License: All rights reserved. Credit: Greenpeace

Why the world’s biggest coal company has stopped extracting Chinese groundwater and what it could mean for China’s coal use

Damian Kahya
Damian is Energydesk's editor
License: All rights reserved. Credit: Greenpeace

The world's biggest coal producer, China’s Shenhua group, is to stop extracting groundwater for their flagship coal-to-liquid project in Inner Mongolia’s arid Ordos region in a move which could limit future large-scale coal projects in China.

The announcement follows a field investigation last year which found the project relies on groundwater extracted by wells in a region 100 kilometers away that suffers from very low rainfall.

Groundwater levels feeding Inner Mongolian plains plummeted, reducing the size of a local lake by 62% compared to 2004 and leading to severe water shortages for farmers and herders.

In a letter on the issue, the coal mining giant's executives wrote “our company, with support and collaboration of the local government, is proactively seeking alternative source of water to minimize the disputes that arose due to the ground water extraction [in Haolebaoji region]”

The decision by one of China’s largest state-owned firms also comes after new official regulations forcing new coal projects to examine available water resources. The new rules reflect wider environmental concerns over water and air pollution in the world’s largest economy.

Limits on water use could jeopardize plans to build a raft of new coal to oil and gas plants in North Western China as the process is extremely water intensive.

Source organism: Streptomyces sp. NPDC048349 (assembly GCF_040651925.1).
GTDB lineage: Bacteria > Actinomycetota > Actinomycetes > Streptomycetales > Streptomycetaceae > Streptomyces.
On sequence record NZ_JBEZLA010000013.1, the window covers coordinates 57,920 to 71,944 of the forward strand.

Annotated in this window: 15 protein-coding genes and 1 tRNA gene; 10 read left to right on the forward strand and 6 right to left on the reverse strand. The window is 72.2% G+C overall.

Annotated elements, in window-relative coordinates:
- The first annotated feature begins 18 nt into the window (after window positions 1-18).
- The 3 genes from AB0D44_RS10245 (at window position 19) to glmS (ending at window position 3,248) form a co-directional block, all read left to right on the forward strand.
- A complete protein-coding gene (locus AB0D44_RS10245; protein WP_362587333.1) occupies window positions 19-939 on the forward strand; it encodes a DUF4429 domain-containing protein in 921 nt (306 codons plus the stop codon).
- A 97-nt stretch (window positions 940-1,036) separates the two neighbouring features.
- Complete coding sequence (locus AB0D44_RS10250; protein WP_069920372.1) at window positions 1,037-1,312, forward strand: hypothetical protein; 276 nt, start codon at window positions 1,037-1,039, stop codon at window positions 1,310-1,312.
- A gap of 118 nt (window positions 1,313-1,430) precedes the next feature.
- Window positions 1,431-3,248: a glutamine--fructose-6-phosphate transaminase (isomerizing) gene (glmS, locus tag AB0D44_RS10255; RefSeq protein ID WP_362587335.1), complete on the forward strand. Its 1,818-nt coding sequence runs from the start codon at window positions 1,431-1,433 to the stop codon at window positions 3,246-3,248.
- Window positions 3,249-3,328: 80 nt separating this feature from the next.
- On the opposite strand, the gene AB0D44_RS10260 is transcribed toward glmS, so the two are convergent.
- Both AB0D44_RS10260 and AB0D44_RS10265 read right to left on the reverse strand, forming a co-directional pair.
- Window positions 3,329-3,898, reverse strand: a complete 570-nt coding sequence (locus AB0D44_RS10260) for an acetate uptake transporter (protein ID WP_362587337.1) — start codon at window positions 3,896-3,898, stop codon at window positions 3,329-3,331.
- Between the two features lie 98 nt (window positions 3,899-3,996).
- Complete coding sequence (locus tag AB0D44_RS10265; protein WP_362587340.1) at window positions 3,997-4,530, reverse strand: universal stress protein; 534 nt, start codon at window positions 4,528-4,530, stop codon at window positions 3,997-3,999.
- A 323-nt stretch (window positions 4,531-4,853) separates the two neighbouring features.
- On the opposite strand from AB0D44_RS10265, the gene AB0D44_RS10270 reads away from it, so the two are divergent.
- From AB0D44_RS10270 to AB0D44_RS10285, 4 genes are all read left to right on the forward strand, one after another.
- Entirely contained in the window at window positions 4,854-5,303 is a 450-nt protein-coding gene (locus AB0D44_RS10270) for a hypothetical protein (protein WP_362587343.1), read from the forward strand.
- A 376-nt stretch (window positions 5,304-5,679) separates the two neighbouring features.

An investigation found Shenhua's coal project was depleting water supplies for agriculture

Coal to gas plants on arid plains

The Shenhua Ordos project is one of the first in a new wave of ‘mega coal’ projects across North Western China, which include coal mining, power production and coal to gas and liquids industrial plants.

China’s most recent five-year plan envisioned 16 coal bases using 2.2 billion tonnes of coal or 56% of China’s annual production for 2015.  

However, the projects are in regions already struggling with water stress where it doesn’t rain very much (The red and orange areas have the least rainfall on the map below - which shows the bases as dots).

Map shows China's rainfall, red is low - blue is high. 

More water than any fossil fuel

This is an issue because, as the Shenhua project has shown, China’s coal projects need lots of water.

Research by the World Resource Institute found that producing Synthetic Natural Gas (SNG) from coal (one part of the Shenhua project) is more water intensive than almost any other form of energy production.


China’s coal already uses around 17% of China’s limited water resources whilst 28% of China’s rivers are reportedly unsuitable even for agricultural use.

The WRI estimates that coal gasification schemes could account for 20% of the impacted region’s total industrial water use in 2011.

That means that by 2015, the water demand of coal power bases could be forced to compete with farming, drinking water and ecological conservation - as happened in Ordus.

In addition to Shenhua’s current plant a total of five projects are approved in the region, accounting for 10% of it’s total water use.

Government water limits

Concerns over water use from coal mining and gasification projects have led the Chinese government to change the rules for new schemes.

Mirroring recent ‘national plans’ to tackle air pollution the Ministry of Water resources has announced a plan to limit coal expansion based on regional water capacity.

The rules mean the approval process for large-scale projects must now include an appraisal of the available water. This could awkward because, in many of the states where projects are planned there isn’t enough water for them - though on it's own it may cause delays rather than cancellations. 

Shenhua is now committed to extracting water from existing open pit and underground mines, however the company plans to increase water use as the plant scales up to produce more oil and gas from coal.

Doing so could lead the firm to look further afield - to China’s Yellow river - for supplies, something which may cause further environmental concern and regulatory unease.

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